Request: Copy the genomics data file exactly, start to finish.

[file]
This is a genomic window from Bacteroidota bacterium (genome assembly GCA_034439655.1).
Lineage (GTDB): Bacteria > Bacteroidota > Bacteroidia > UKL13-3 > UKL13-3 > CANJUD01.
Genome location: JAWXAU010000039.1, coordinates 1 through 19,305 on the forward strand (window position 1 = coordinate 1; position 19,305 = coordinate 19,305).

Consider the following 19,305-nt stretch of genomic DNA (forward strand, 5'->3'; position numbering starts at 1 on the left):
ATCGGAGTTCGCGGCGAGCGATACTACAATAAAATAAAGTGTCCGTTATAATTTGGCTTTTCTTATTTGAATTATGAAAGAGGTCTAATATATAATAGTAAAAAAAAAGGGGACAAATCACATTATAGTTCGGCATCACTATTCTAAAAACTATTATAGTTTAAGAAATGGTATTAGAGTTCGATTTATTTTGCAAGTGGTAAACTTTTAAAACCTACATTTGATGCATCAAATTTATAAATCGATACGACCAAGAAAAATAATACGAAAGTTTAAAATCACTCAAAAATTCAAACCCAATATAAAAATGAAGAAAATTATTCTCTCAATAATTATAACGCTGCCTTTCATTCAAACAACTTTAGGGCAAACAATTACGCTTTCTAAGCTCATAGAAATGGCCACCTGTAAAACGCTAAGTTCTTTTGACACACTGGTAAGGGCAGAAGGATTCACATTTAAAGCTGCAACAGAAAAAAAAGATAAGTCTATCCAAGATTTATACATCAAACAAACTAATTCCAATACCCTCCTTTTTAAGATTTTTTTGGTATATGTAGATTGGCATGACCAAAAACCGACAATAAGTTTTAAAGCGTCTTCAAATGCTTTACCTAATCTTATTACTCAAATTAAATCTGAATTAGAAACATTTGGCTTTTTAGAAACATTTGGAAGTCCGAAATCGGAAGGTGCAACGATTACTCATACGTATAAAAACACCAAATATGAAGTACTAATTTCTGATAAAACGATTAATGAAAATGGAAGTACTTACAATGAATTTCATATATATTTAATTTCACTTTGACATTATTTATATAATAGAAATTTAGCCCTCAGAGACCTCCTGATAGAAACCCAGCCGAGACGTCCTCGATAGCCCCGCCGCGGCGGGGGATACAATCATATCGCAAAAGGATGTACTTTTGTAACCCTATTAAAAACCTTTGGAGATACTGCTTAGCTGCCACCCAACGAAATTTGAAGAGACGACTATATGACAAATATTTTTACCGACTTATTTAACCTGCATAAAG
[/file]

This is a genomic window from Bacteroidota bacterium (genome assembly GCA_034439655.1).
Lineage (GTDB): Bacteria > Bacteroidota > Bacteroidia > UKL13-3 > UKL13-3 > CANJUD01.
Genome location: JAWXAU010000039.1, coordinates 1 through 19,305 on the forward strand (window position 1 = coordinate 1; position 19,305 = coordinate 19,305).

Consider the following 19,305-nt stretch of genomic DNA (forward strand, 5'->3'; position numbering starts at 1 on the left):
ATCGGAGTTCGCGGCGAGCGATACTACAATAAAATAAAGTGTCCGTTATAATTTGGCTTTTCTTATTTGAATTATGAAAGAGGTCTAATATATAATAGTAAAAAAAAAGGGGACAAATCACATTATAGTTCGGCATCACTATTCTAAAAACTATTATAGTTTAAGAAATGGTATTAGAGTTCGATTTATTTTGCAAGTGGTAAACTTTTAAAACCTACATTTGATGCATCAAATTTATAAATCGATACGACCAAGAAAAATAATACGAAAGTTTAAAATCACTCAAAAATTCAAACCCAATATAAAAATGAAGAAAATTATTCTCTCAATAATTATAACGCTGCCTTTCATTCAAACAACTTTAGGGCAAACAATTACGCTTTCTAAGCTCATAGAAATGGCCACCTGTAAAACGCTAAGTTCTTTTGACACACTGGTAAGGGCAGAAGGATTCACATTTAAAGCTGCAACAGAAAAAAAAGATAAGTCTATCCAAGATTTATACATCAAACAAACTAATTCCAATACCCTCCTTTTTAAGATTTTTTTGGTATATGTAGATTGGCATGACCAAAAACCGACAATAAGTTTTAAAGCGTCTTCAAATGCTTTACCTAATCTTATTACTCAAATTAAATCTGAATTAGAAACATTTGGCTTTTTAGAAACATTTGGAAGTCCGAAATCGGAAGGTGCAACGATTACTCATACGTATAAAAACACCAAATATGAAGTACTAATTTCTGATAAAACGATTAATGAAAATGGAAGTACTTACAATGAATTTCATATATATTTAATTTCACTTTGACATTATTTATATAATAGAAATTTAGCCCTCAGAGACCTCCTGATAGAAACCCAGCCGAGACGTCCTCGATAGCCCCGCCGCGGCGGGGGATACAATCATATCGCAAAAGGATGTACTTTTGTAACCCTATTAAAAACCTTTGGAGATACTGCTTAGCTGCCACCCAACGAAATTTGAAGAGACGACTATATGACAAATATTTTTACCGACTTATTTAACCTGCATAAAG